In planning for the future, Keystone is adding more certified or credentialed staff because there is more need in the area than services available to meet the need. Keystone is focusing on making preschools and all public and private school in north Florida and south Georgia aware that it is available to train their staff on how to recognize and manage behavioral issues in the classroom.

Dr. Katherine Falwell, founder and CEO, continues to lead Keystone on its path to serving both typically developing children and children with special needs. While she was a professor and post-doc at the University of Florida, she became aware of the need for more pediatric behavioral services in general, and Jacksonville, as a large metro area, seemed a logical place to open a practice. The number of institutions of higher education in and near Jacksonville is a tremendous benefit to a growing practice like Keystone. The clinic regularly engages interns and practicum students majoring in psychology.

Keystone’s commitment to charitable organizations that relate to the developmental issues that its children face has helped it grow as well. For example, staff and families participate in annual runs and walks hosted by organizations such as the Early Learning Coalition, Walk Now for Autism Speaks, North Florida Chapter of American Foundation for Suicide Prevention, Jax4Kids, March for Babies – First Coast, HEAL Foundation and Down Syndrome Association of Jacksonville. These organizations work hard to raise money that goes towards improving and supporting services such as the ones Keystone provides and engaging and informing families with special needs children.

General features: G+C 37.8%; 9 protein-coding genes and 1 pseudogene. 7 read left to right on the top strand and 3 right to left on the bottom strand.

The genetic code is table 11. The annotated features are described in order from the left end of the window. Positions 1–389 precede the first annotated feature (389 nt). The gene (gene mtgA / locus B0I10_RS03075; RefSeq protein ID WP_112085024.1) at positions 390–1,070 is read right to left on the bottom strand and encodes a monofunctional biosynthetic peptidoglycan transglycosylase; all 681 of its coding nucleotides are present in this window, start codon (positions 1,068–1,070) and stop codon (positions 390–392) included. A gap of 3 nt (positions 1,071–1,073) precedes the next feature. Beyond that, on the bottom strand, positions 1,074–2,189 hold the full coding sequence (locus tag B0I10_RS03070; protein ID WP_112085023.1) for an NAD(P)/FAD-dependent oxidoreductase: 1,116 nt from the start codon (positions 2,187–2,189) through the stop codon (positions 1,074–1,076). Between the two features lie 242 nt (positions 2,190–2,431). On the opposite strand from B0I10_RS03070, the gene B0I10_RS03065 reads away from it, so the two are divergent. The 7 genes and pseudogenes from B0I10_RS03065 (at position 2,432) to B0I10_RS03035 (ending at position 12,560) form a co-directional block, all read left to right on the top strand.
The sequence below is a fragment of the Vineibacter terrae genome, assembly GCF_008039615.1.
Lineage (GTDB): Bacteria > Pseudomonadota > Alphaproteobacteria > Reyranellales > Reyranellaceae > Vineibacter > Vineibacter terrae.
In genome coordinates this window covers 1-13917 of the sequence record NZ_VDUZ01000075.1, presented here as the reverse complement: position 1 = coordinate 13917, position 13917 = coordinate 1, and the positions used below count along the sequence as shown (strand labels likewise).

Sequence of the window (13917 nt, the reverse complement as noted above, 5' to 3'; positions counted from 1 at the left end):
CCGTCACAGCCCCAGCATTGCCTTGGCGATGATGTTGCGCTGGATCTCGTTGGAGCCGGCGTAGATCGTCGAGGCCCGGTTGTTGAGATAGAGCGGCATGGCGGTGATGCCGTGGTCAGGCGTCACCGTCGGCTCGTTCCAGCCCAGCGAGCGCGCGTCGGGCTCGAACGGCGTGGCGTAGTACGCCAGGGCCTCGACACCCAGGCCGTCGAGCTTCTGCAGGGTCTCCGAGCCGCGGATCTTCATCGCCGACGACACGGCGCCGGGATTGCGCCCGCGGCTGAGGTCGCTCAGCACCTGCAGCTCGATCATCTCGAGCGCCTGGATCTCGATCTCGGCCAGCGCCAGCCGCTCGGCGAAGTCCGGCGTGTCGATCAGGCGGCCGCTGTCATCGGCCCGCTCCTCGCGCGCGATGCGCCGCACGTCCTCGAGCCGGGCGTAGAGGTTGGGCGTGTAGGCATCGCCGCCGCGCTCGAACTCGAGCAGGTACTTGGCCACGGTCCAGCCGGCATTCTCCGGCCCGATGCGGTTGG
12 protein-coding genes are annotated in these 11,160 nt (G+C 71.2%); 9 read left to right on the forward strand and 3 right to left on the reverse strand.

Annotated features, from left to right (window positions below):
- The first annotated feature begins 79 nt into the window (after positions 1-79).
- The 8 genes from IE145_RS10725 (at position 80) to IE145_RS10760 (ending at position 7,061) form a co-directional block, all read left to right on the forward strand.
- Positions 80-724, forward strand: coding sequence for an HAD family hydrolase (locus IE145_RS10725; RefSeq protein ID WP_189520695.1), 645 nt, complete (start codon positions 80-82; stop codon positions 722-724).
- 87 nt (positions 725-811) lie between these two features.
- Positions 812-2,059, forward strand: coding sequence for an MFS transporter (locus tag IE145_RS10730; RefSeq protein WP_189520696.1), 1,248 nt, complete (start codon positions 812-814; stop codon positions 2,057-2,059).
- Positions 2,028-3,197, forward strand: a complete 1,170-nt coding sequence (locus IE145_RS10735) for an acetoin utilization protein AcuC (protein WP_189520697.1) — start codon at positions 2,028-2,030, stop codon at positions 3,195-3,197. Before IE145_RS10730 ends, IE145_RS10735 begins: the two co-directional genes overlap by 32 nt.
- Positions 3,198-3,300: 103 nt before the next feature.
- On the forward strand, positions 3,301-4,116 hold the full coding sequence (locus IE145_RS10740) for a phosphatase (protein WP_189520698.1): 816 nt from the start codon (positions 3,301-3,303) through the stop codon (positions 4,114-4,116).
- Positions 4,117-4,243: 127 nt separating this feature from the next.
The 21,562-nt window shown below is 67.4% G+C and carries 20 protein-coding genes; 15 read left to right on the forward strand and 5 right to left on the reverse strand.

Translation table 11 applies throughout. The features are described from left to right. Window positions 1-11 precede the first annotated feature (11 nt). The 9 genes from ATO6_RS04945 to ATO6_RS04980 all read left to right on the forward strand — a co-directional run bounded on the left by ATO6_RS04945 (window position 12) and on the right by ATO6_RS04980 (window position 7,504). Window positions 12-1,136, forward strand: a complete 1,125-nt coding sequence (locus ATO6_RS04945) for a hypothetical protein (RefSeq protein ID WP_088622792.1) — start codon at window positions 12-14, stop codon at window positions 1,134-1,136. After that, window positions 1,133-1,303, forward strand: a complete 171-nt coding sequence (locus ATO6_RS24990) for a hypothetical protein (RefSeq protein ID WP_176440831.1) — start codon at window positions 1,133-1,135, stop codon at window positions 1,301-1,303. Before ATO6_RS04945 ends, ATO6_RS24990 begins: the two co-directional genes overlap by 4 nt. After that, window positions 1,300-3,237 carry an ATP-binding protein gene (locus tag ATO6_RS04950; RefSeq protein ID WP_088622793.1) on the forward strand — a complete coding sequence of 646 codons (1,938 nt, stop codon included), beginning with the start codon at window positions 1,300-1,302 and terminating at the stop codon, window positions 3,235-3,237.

Keystone Behavioral Pediatrics is a full-service, outpatient clinic providing individual- and family-based services to both typically developing children and those with special needs from birth to 22 years of age. Keystone emphasizes an integrated whole-child approach to assessment and treatment. Treatment commonly involves new skill acquisition through evidence-based behavioral programming strategies to promote positive behaviors and to decrease problematic actions.

 

KBP participates in walk to support the Early Learning Coalition

Keystone encourages everyone to register for this event – http://goo.gl/rdQcQt – to raise funds that support ELC’s VPK program. Keystone Child Development Center is VPK-accredited.

Let’s show that we’re Keystone Team strong!

Gather at the corner of Riverside Ave. and Forest St., Unity Plaza, on Saturday, Aug. 8, before the 5K race begins at 8 a.m. Wear a T-shirt in one of the Keystone pinwheel colors.

A 1-mile Fun Run at 9 a.m. and Children’s Festival immediately following the race and run make the event kid-friendly!